Conclusion

This study comprehensively assessed diversity, antibiotic resistance, and presence of selected ARG in a large collection of Aeromonas strains isolated from commercial earthen pond aquaculture facilities. The generated data divulges a strong link between antibiotic use in aquaculture and antibiotic resistance in both environmental and pathogenic Aeromonas strains. These findings suggest that current antibiotic application practices in aquaculture may have detrimental environmental and public health ramifications, implying that the efficacy of these practices may be significantly compromised in the future. Future research should focus on specifically linking selective pressure to antibiotic resistance in more controlled microcosm experiments and on screening plasmids and other mobile genetic elements from Aeromonas isolates in order assess the scope of genetic linkage between ARG associated with antibiotics that are readily applied in aquaculture. Ultimately, sustainable dosing practices that efficiently combat fish disease while concomitantly reducing spread of antibiotic resistance need to be developed.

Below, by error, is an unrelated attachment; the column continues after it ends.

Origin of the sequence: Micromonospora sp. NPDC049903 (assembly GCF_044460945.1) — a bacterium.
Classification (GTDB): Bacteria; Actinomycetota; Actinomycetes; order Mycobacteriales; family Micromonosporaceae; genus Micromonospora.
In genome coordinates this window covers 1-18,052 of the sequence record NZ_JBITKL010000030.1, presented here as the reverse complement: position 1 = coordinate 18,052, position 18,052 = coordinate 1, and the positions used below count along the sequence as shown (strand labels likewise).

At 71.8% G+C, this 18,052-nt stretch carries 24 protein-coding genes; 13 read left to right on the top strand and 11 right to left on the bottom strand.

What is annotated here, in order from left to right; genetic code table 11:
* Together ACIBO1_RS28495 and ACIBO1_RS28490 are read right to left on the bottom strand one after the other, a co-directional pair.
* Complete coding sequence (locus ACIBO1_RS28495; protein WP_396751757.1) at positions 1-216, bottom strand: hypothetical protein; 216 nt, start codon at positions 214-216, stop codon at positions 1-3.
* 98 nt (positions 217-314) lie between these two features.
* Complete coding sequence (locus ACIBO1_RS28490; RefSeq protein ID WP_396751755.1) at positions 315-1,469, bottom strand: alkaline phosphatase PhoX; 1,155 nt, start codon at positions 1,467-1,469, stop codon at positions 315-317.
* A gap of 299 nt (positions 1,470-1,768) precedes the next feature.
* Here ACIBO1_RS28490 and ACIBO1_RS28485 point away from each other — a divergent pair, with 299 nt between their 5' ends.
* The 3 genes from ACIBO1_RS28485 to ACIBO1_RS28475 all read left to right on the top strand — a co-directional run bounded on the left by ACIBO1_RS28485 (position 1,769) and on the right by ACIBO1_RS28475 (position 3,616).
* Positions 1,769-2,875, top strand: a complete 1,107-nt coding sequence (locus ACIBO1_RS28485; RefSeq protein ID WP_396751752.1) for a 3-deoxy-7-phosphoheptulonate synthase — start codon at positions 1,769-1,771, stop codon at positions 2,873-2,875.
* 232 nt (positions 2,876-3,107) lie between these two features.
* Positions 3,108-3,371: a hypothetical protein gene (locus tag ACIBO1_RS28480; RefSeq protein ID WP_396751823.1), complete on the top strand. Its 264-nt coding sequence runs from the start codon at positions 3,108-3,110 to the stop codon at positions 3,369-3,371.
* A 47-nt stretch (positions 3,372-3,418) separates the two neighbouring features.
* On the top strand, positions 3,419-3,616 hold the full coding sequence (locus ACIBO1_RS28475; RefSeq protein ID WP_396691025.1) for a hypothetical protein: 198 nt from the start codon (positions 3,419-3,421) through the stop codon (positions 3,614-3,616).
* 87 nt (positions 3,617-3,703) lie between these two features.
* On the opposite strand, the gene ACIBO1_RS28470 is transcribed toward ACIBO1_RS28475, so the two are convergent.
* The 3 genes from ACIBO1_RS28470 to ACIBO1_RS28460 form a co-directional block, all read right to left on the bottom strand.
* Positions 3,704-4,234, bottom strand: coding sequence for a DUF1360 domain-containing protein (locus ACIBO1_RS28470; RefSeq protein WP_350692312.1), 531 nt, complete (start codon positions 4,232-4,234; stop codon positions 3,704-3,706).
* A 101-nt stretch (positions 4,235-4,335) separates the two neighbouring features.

Author Contributions

HP participated in sampling, conducted all of the culture-based and molecular experiments and participated in writing the manuscript; AlN and AB-P participated in sampling and aquaculture system maintenance; MS and TO isolated Aeromonas from diseased fish; AhN assisted in chemical analyses; DM co-supervised HP and assisted in experimental design; EC co-supervised HP and participated in the research design, sampling, and writing of manuscript.

Conflict of Interest Statement

The authors declare that the research was conducted in the absence of any commercial or financial relationships that could be construed as a potential conflict of interest.

Acknowledgment